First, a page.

Making healthy food choices can be an essential step in managing diabetes. With so many food options, it can be difficult to realize which options are the healthy ones. Depending on your insulin plan around meals, make sure you consult with your doctor about what diet and meal times work best for you. These basic recommendations may get you started.
- Focus on foods that are lower in calories, saturated fat, trans fat, sugar and salt
- Consider green, non-starchy vegetables for half of your meal, with a quarter for your protein and another quarter for grains or starch
- Don’t forget to add small portions of fruit and dairy, as recommended by your doctor
- Focus on drinking plenty of water
2. Staying Active
If you have been diagnosed with diabetes, trying to be physically active daily within your ability level can have tremendous benefits for your well-being, including lowering your blood sugar and blood pressure. Work with your doctor to find an exercise plan that works for you. Here are some general guidelines to get you started.
- For diabetes, most professionals recommend about 30 minutes of moderate physical activity five days a week
- Before exercising, make sure you talk to you doctor and plan ahead to manage your insulin and glucose levels to prevent a dangerous drop in your blood sugar while exercising
- Don’t forget to drink plenty of water before, during and after physical activity
- If you struggle with blood flow issues in your feet, make sure you’re wearing comfortable and well-fitting shoes to prevent injury
3. Lowering Stress
We know stress can have a big impact mentally, physically and emotionally. No one’s life is completely stress-free, but we do know stress can increase your blood sugar, especially chronic stress. Find ways to lower your stress where possible, such as using some of these suggestions:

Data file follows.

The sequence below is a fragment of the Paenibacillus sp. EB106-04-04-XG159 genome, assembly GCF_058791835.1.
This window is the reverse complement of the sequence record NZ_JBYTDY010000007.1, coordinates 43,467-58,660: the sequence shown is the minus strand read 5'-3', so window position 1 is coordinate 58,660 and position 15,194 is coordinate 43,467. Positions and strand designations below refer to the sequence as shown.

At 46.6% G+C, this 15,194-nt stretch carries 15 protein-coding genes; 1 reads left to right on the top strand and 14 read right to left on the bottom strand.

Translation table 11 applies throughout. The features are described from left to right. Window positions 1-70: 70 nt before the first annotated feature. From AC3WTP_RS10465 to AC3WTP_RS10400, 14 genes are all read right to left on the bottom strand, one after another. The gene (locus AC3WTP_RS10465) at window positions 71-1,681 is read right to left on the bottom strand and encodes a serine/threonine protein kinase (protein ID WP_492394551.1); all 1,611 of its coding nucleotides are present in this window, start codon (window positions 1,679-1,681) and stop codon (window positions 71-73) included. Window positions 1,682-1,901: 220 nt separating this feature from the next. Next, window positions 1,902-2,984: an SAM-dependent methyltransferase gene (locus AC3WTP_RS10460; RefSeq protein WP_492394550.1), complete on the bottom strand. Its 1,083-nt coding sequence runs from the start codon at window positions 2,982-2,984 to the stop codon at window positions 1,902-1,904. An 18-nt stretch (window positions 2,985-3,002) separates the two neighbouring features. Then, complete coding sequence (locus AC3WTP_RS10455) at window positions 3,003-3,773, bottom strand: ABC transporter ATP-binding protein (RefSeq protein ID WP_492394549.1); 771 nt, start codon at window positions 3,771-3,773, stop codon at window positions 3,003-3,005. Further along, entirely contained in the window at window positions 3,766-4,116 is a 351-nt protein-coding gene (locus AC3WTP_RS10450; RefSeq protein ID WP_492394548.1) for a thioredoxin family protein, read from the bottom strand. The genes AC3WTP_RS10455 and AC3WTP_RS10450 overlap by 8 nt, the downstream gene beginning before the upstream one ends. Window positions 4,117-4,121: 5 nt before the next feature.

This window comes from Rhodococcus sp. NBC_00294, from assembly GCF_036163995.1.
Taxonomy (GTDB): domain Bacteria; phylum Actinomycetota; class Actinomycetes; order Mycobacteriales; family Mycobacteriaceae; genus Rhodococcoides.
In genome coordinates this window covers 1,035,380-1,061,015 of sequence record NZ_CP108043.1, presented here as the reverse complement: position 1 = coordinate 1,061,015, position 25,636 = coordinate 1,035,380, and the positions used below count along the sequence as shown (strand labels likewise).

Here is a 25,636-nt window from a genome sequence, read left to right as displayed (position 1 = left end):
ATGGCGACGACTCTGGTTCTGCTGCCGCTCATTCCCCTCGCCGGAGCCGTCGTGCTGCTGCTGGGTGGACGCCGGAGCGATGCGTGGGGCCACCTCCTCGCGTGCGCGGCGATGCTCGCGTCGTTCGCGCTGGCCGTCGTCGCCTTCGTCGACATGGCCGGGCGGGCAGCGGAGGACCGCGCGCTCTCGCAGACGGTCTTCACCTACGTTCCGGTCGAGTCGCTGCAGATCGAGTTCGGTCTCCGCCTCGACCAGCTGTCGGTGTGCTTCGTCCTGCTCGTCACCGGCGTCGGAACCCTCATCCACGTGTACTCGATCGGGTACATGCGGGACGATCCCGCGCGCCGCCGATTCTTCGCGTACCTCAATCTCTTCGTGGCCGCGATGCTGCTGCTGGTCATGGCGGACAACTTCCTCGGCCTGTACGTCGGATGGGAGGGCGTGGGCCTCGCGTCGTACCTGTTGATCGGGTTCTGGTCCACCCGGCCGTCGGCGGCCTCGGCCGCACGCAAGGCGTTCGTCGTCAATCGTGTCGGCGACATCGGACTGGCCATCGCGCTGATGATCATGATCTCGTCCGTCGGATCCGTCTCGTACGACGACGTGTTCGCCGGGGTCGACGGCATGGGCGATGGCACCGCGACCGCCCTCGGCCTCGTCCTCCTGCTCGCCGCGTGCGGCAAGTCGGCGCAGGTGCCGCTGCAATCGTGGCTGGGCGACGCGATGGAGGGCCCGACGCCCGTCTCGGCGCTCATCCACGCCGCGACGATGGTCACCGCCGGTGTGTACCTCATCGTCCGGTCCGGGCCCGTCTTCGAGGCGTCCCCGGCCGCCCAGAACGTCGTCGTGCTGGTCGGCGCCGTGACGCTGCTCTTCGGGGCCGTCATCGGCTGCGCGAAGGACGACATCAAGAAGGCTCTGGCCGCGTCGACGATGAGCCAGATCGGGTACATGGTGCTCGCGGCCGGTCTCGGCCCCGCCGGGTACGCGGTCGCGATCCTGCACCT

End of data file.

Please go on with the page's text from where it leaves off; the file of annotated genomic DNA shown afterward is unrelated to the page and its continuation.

- Build time in your schedule where possible for fun activities that help you connect with what you love, like spending time in nature, doing art or reading a good book
- Try mindfulness activities deep breathing, meditating, taking a walk or listening to music to lower your stress level
- Ask for help if you feel down. A mental health counselor, support group or loved one who will listen to your concerns may help you feel better
Any step that you take toward a healthier lifestyle — physically and emotionally — can help. In many cases, it can even make managing diabetes a little more predictable, even though it won’t fix everything. Always check with your doctor if you have questions or concerns and remember you’re not alone on your diabetes journey.
“Diabetes is a tough condition to contend with, it’s no surprise that most of us have experienced an episode of burnout,” Mighty contributor Henderson wrote. “I’ve experienced many over the last six years and it never gets easier, but you learn to deal with it differently. You learn not to immediately panic, instead you take it slow and attempt the slow ride back to good control.”